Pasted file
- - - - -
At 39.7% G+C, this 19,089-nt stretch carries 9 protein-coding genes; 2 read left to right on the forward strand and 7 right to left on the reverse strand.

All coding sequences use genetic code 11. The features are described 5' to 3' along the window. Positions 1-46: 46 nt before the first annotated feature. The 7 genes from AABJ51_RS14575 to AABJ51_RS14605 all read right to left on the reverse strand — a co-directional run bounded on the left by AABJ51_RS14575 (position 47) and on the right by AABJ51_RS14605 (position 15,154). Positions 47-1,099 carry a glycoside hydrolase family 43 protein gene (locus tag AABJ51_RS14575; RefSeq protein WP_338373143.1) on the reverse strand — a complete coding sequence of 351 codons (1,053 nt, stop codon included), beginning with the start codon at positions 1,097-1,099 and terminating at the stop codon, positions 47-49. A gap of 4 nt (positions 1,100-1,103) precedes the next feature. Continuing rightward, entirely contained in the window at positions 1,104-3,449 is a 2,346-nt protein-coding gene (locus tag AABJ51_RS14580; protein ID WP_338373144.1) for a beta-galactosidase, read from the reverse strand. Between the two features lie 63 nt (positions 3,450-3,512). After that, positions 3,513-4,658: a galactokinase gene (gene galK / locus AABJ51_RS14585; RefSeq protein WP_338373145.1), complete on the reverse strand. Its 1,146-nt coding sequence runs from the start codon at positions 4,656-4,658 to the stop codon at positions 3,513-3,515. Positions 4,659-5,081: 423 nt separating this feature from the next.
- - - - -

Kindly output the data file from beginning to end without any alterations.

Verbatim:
At 39.7% G+C, this 19,089-nt stretch carries 9 protein-coding genes; 2 read left to right on the forward strand and 7 right to left on the reverse strand.

All coding sequences use genetic code 11. The features are described 5' to 3' along the window. Positions 1-46: 46 nt before the first annotated feature. The 7 genes from AABJ51_RS14575 to AABJ51_RS14605 all read right to left on the reverse strand — a co-directional run bounded on the left by AABJ51_RS14575 (position 47) and on the right by AABJ51_RS14605 (position 15,154). Positions 47-1,099 carry a glycoside hydrolase family 43 protein gene (locus tag AABJ51_RS14575; RefSeq protein WP_338373143.1) on the reverse strand — a complete coding sequence of 351 codons (1,053 nt, stop codon included), beginning with the start codon at positions 1,097-1,099 and terminating at the stop codon, positions 47-49. A gap of 4 nt (positions 1,100-1,103) precedes the next feature. Continuing rightward, entirely contained in the window at positions 1,104-3,449 is a 2,346-nt protein-coding gene (locus tag AABJ51_RS14580; protein ID WP_338373144.1) for a beta-galactosidase, read from the reverse strand. Between the two features lie 63 nt (positions 3,450-3,512). After that, positions 3,513-4,658: a galactokinase gene (gene galK / locus AABJ51_RS14585; RefSeq protein WP_338373145.1), complete on the reverse strand. Its 1,146-nt coding sequence runs from the start codon at positions 4,656-4,658 to the stop codon at positions 3,513-3,515. Positions 4,659-5,081: 423 nt separating this feature from the next.